Modeling Vacancy Diffusion in Si0.5 Ge0.5 with AKMC

Version: 2017.alpha

In this tutorial, we will model vacancy diffusion in a Si0.5 Ge0.5 alloy using the Adaptive Kinetic Monte Carlo method (AKMC). AKMC is an algorithm for performing Kinetic Monte Carlo (KMC) simulations on-the-fly without having to have a predefined set of states and reaction mechanisms. The reaction mechanisms are determined by locating saddle points on the potential energy surface and then using Harmonic Transition State Theory (HTST) to calculate the reaction rate. You can learn more about the AKMC method in this tutorial: Adaptive Kinetic Monte Carlo Simulation of Pt on Pt(100).


For typical MD simulations, it is impractical to model more than a couple of hundred nanoseconds. However, by using AKMC, we will be able to model the dynamics of the system on a longer time scale. This is because the KMC simulation describes the dynamics of the system as transitions between states that – once found – can be computed very quickly.


Obtaining an Initial Structure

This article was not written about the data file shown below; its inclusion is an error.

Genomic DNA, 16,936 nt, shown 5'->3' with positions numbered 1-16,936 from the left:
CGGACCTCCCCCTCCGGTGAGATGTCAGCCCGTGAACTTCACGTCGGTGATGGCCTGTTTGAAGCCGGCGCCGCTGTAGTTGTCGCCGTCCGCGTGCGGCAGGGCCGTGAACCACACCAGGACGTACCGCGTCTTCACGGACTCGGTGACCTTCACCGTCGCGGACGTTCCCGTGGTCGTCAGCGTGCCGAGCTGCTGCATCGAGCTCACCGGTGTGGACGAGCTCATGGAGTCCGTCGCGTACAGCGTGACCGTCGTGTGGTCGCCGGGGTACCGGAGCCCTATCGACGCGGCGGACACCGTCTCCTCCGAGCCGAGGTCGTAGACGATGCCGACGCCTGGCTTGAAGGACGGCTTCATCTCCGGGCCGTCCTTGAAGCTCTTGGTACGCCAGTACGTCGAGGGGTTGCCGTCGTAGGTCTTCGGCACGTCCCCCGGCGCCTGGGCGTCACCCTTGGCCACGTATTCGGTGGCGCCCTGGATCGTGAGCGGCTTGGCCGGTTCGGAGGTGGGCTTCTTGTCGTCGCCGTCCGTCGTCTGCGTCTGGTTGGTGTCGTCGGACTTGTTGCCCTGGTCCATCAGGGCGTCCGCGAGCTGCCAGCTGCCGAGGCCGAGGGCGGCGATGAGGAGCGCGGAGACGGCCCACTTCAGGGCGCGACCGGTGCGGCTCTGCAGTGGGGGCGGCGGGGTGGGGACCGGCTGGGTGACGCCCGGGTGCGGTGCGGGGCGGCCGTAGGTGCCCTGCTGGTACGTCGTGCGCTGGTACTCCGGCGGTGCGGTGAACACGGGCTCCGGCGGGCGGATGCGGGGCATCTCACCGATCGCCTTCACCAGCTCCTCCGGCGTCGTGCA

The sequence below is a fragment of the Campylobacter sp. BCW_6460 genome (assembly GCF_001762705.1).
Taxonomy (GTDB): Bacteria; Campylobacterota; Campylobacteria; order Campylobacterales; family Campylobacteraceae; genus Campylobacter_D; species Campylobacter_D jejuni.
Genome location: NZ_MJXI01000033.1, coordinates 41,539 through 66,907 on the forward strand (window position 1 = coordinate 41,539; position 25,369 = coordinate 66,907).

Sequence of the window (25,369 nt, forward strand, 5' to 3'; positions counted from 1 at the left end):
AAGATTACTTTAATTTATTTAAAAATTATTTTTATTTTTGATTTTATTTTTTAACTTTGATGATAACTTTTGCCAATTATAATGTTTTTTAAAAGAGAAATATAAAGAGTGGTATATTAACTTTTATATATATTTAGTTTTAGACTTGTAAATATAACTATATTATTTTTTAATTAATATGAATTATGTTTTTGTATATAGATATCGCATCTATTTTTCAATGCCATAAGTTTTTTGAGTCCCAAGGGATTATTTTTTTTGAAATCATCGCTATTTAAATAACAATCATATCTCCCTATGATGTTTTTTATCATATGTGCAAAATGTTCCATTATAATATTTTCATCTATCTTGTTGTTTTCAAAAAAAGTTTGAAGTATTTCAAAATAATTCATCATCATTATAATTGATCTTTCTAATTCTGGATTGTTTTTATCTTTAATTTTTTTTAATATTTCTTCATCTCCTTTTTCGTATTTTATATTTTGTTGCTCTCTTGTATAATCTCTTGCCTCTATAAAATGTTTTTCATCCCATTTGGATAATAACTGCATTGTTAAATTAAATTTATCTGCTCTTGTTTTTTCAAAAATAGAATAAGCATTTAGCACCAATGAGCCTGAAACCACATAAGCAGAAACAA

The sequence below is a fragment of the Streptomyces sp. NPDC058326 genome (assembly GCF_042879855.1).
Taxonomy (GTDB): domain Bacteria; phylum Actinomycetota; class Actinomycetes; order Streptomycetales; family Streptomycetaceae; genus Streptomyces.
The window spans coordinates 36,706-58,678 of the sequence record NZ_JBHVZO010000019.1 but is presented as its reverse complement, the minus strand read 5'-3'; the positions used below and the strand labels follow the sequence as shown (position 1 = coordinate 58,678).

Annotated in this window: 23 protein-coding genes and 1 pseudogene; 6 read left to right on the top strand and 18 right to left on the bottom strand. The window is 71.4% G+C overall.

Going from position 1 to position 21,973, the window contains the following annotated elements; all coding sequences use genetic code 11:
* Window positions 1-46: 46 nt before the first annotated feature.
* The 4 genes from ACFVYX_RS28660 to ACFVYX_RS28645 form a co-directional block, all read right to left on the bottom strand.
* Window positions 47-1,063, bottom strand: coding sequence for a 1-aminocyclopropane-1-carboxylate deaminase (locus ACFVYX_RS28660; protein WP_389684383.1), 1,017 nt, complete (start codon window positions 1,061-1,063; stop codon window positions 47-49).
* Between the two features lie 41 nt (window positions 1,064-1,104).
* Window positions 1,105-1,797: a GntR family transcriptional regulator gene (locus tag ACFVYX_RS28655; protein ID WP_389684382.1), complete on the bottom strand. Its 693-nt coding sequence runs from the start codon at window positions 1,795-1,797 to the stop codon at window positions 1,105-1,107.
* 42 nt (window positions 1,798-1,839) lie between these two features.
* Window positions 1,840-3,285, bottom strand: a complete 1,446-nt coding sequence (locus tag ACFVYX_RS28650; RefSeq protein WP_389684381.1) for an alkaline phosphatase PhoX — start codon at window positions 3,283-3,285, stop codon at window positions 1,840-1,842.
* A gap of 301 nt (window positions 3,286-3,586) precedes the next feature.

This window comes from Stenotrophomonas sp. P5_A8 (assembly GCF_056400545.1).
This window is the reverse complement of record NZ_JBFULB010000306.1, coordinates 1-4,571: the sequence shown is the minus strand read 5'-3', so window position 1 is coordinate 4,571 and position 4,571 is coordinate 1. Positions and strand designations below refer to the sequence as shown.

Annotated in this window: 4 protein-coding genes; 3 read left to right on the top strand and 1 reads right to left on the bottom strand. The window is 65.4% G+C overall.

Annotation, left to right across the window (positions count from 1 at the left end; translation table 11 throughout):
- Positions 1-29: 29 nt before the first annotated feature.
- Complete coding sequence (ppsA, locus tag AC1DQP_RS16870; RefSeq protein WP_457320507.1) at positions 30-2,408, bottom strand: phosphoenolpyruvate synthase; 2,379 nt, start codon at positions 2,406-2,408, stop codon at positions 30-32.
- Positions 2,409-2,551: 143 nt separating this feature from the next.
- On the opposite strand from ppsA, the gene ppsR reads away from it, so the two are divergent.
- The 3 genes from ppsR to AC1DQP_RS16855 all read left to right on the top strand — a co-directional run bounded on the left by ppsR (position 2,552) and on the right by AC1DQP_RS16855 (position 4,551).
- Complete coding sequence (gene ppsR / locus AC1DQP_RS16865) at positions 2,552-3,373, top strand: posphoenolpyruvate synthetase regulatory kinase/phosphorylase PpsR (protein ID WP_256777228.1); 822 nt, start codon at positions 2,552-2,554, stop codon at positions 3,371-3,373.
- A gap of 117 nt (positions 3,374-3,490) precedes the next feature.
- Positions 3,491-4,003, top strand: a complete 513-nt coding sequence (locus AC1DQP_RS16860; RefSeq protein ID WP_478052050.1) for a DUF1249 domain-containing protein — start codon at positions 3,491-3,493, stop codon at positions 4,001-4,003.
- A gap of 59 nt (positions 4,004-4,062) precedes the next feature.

In order to generate the initial Si0.5 Ge0.5 alloy structure, we will use the Builders ‣ Substitutional Alloy in the builder_icon Builder, implemented in the ATK 2015 version. If you have an older version, you can use this script instead:

  1. Open the builder_icon Builder.
  2. Using Add ‣ From Database, add the Silicon (alpha).
  3. Click the Bulk Tools ‣ Repeat, set A = 4, B = 4, C = 4, and press the Apply button.
  4. Select the Builders ‣ Substitutional Alloy.
  5. Use the default to substitute 50 percent of Si with Ge.
  6. Click the Create button.

You now see the initial alloy in the main window of the Builder and in the Stash. It might be different from the one shown here, as the alloy is randomly created. We make one Si vacancy in the initial structure. In this case, we delete one yellowish Si behind blue-colored Ge at the front site. You can make one Si vacancy randomly.